Shropshire’s mysterious Stiperstones featured in a recent Square Odds post. Here are more shots in monochrome, plus a few facts for geology lovers.
The grey-white rock of the ridge is quartzose sandstone known as the Stiperstones Quartzite Formation, created some 480 million years ago in the Ordovician era.
The tors and the rubble-like surroundings we see today are the work of more recent events in the last Ice Age (c. 115,000 – c. 11,700 years ago). During this time, the eastern edge of the Welsh ice sheet was nudged up against the Stiperstones, not covering it, but causing the quartzite to fracture during periods of intense freezing followed by thawing.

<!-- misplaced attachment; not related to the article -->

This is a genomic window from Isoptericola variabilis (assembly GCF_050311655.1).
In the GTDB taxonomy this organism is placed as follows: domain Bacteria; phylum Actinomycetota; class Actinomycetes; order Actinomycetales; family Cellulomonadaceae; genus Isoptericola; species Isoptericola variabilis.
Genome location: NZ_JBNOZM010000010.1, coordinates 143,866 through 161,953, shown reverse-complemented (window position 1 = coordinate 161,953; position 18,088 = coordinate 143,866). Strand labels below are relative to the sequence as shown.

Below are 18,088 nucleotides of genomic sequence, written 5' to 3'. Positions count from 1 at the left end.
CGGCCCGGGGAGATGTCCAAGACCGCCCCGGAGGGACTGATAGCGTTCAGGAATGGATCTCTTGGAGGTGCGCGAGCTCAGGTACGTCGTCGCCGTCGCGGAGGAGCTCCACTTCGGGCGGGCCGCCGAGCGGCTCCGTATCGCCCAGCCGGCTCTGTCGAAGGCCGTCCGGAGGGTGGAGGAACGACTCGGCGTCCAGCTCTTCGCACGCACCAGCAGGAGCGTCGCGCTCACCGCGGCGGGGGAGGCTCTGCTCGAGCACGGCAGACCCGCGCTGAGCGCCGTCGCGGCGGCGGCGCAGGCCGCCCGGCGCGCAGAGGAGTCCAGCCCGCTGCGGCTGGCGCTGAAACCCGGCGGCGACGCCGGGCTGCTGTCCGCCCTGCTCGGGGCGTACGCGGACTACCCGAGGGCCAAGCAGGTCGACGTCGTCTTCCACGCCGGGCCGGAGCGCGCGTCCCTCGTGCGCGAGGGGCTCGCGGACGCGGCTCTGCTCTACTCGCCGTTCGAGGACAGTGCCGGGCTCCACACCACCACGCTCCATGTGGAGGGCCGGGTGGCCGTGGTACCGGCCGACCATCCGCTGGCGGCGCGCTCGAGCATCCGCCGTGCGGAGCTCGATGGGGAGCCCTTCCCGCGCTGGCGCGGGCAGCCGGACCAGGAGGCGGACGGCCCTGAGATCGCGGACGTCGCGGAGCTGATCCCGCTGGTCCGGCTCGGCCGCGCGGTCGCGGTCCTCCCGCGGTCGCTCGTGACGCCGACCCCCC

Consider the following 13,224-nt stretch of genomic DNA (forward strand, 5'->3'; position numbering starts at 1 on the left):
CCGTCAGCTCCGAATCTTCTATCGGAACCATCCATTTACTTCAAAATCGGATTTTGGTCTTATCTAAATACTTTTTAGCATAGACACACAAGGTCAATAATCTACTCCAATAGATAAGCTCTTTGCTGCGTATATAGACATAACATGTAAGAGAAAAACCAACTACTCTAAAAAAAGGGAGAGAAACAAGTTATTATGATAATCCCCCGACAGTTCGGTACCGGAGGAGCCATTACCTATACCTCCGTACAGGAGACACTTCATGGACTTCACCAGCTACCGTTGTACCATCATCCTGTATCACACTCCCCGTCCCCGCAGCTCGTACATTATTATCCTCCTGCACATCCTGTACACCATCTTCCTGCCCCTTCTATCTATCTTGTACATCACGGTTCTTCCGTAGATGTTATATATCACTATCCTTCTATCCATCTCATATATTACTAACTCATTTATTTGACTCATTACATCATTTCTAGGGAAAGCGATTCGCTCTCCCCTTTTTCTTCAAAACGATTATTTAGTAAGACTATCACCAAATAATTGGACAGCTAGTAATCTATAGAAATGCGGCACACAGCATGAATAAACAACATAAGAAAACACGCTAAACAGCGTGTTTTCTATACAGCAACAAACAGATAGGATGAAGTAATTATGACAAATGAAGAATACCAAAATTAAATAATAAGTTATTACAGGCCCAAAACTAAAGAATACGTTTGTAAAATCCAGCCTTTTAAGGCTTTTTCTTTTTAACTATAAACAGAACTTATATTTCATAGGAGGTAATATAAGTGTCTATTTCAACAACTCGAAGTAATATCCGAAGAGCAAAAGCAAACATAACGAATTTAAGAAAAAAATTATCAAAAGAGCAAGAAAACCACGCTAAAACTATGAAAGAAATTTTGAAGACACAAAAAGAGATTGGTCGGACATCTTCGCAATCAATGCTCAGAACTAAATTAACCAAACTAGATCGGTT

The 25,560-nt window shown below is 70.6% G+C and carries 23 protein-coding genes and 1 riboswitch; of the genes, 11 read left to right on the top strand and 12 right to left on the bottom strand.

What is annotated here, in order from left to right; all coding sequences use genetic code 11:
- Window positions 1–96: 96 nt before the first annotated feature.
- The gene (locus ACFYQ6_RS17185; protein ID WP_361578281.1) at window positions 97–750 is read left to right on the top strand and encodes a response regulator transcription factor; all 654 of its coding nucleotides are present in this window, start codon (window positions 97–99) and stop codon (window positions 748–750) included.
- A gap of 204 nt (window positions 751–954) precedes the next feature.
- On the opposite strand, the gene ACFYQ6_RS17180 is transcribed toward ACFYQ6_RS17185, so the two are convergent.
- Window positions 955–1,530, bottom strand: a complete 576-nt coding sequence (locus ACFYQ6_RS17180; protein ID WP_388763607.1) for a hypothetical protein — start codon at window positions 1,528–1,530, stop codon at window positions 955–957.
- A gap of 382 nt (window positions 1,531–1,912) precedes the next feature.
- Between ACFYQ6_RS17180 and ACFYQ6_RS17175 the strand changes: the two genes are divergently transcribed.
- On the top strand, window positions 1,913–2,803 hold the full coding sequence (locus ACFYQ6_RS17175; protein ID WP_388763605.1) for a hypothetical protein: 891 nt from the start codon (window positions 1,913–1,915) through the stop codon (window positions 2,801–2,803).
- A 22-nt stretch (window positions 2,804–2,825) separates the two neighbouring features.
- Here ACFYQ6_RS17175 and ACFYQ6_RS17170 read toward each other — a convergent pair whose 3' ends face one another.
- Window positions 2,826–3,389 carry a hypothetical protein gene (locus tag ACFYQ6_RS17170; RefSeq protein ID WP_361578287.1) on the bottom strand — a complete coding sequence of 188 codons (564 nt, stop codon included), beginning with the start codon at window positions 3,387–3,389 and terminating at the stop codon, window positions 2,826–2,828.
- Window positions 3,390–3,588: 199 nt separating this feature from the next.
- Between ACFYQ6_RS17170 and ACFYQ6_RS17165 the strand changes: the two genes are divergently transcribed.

The highest point (Manstone Rocks) is 536 metres (1,759 ft) above sea level, making it the county’s second tallest hill after Brown Clee. The ridge extends some 8 kilometres (5 miles), the summit crowned with a series of six distinctive outcrops.
For geology buffs there is a detailed overview of Shropshire’s 700 million year geological history by Peter Toghill HERE.
This next photo: men on Manstone Rock, the highest point on the Stiperstones…